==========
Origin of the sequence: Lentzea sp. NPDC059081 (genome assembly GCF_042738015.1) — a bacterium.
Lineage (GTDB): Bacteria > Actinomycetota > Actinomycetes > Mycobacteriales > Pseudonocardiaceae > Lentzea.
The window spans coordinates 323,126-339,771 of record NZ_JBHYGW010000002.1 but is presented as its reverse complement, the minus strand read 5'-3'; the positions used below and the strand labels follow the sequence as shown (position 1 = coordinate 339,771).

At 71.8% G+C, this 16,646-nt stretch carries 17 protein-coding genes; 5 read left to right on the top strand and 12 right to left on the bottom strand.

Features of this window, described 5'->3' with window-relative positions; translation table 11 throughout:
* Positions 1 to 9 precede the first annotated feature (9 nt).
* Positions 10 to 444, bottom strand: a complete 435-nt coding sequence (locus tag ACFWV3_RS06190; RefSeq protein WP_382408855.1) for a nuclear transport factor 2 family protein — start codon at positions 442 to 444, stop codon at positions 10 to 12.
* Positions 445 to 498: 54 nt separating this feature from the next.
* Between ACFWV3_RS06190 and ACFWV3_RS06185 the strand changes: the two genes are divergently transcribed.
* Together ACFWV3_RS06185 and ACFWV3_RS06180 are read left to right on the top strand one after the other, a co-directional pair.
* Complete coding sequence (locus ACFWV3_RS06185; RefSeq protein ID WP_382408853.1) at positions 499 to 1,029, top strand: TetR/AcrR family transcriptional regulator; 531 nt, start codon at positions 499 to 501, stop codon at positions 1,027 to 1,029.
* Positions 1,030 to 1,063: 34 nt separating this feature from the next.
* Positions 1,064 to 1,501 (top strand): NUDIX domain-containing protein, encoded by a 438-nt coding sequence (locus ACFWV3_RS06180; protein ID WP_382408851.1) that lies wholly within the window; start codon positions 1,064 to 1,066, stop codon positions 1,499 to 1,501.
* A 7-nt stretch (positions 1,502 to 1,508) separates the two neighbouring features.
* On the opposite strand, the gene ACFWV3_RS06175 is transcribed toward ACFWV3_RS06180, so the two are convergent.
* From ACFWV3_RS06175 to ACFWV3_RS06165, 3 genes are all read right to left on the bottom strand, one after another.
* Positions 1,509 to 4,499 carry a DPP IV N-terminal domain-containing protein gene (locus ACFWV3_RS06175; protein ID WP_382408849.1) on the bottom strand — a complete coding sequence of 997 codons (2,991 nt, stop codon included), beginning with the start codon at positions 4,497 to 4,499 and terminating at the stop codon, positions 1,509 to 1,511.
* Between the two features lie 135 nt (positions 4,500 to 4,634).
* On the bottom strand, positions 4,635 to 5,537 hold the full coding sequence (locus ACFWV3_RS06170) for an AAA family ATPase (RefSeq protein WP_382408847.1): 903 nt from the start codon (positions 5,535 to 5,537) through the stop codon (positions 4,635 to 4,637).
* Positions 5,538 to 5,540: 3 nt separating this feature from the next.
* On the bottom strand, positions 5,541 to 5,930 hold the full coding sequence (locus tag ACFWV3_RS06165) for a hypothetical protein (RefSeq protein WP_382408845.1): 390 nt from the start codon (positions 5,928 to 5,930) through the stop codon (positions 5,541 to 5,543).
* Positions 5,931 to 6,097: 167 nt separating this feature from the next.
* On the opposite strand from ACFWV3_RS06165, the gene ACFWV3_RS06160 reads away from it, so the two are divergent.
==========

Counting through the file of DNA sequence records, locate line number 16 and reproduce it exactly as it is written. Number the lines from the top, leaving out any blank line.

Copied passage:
* From ACFWV3_RS06175 to ACFWV3_RS06165, 3 genes are all read right to left on the bottom strand, one after another.